June 24, 2016


Soul sweeping

Religion Editor

When I chose the name “Small Things” for this column, it was, in part, a response to Mother Teresa’s beautiful statement, “We can do no great things, only small things with great love.” But is also reflects my belief that everything we do can be a prayer, no matter how insignificant it may seem to others. This came home to me again when I started to page through “The Way We Pray,” a book that is a sampling of prayer practices from many different faiths.

You can pray when you walk a labyrinth, sing and chant, draw, dance, meditate, light candles, read sacred text, spin a prayer wheel or attend a worship service. And that’s just a few of the paths the book explored. With intention, all things can become sacred and part of our faith journey.

So why not housekeeping? I was drawn to two other books that seemed related: “Zen and the Art of Housekeeping” and “Spiritual Housecleaning: Healing the Space Within by Beautifying the Space Around You.”

I am the first person to admit my house is dusty. Our corgi, a perpetual shedding machine, creates little tumbleweeds of hair the two cats also contribute to when they’re not putting paw prints on the windows in pursuit of dust motes floating on sunbeams.

I start out with good intentions, beginning with a list that would keep the cleaning staff of a five-star hotel busy for months: clean the cupboards, wash the dishes in the cupboards, line the cupboards with fresh paper, wash the walls — by the time I reach “scrub the floor,” it’s time to clean the cupboards again, and never mind the other 10 things I didn’t reach.

The Zen koans on the back of the “Art of Housekeeping” book sounded like intriguing points to think about, little springboards to spiritual questions. “If the kitchen is the heart of the home, what is the heart of the kitchen?” “What is the color of clean?” and “If the purpose of cleaning is to remove dirt, what is the purpose of dirt?” There also was the playful question: “What would the Buddha dust?” The whole point being you can learn to “put more than elbow grease into your daily routine.” For Christians, that might mean choosing a favorite Bible verse to meditate on, to let our “Mary” side blossom even as we experience our “Martha” mindset.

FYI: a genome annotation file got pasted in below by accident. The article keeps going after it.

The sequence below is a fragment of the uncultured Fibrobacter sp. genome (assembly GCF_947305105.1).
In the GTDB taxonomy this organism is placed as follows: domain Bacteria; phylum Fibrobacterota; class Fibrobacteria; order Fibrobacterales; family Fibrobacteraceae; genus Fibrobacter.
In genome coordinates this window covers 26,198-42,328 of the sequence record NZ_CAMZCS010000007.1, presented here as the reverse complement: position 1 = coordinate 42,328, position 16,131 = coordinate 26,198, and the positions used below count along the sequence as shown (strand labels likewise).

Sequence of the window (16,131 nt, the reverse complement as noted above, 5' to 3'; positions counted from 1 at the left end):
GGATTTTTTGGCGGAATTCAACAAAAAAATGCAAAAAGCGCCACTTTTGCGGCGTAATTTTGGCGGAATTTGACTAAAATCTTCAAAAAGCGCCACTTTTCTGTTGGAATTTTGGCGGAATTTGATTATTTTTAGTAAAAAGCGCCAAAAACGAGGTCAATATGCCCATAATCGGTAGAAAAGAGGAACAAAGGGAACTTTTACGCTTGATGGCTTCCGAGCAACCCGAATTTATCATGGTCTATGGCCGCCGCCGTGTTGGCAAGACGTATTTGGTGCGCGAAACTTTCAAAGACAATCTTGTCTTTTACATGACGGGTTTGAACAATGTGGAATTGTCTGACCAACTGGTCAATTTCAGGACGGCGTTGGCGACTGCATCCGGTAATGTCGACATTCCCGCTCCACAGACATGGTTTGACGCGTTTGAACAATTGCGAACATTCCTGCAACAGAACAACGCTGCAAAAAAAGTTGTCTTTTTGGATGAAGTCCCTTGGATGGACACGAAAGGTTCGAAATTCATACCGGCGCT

For me, it all begins with decluttering, a holdover from Lenten practices. If we can shovel out the old stuff, we can make room for more spiritual things. The Zen mirrors the Christian concept of not accumulating material things. To declutter in a mindful way, the author suggests the physical act of sorting and discarding can compare to spiritual decluttering as well.

The “Spiritual Housecleaning” book takes it a step further and includes a simple ritual “separation ceremony.” It reminds me very much of the Lenten practice of fasting or abstaining from something to promote spiritual growth.

In the long run, the goal is not perfection, but the opportunity “to embrace the process of keeping house.” Sing as you sweep the floor, pray as you polish it. Learn to let go of old, detrimental things in preparation for renewal, for new beginnings.

Totts may be reached at religion@ohio.net.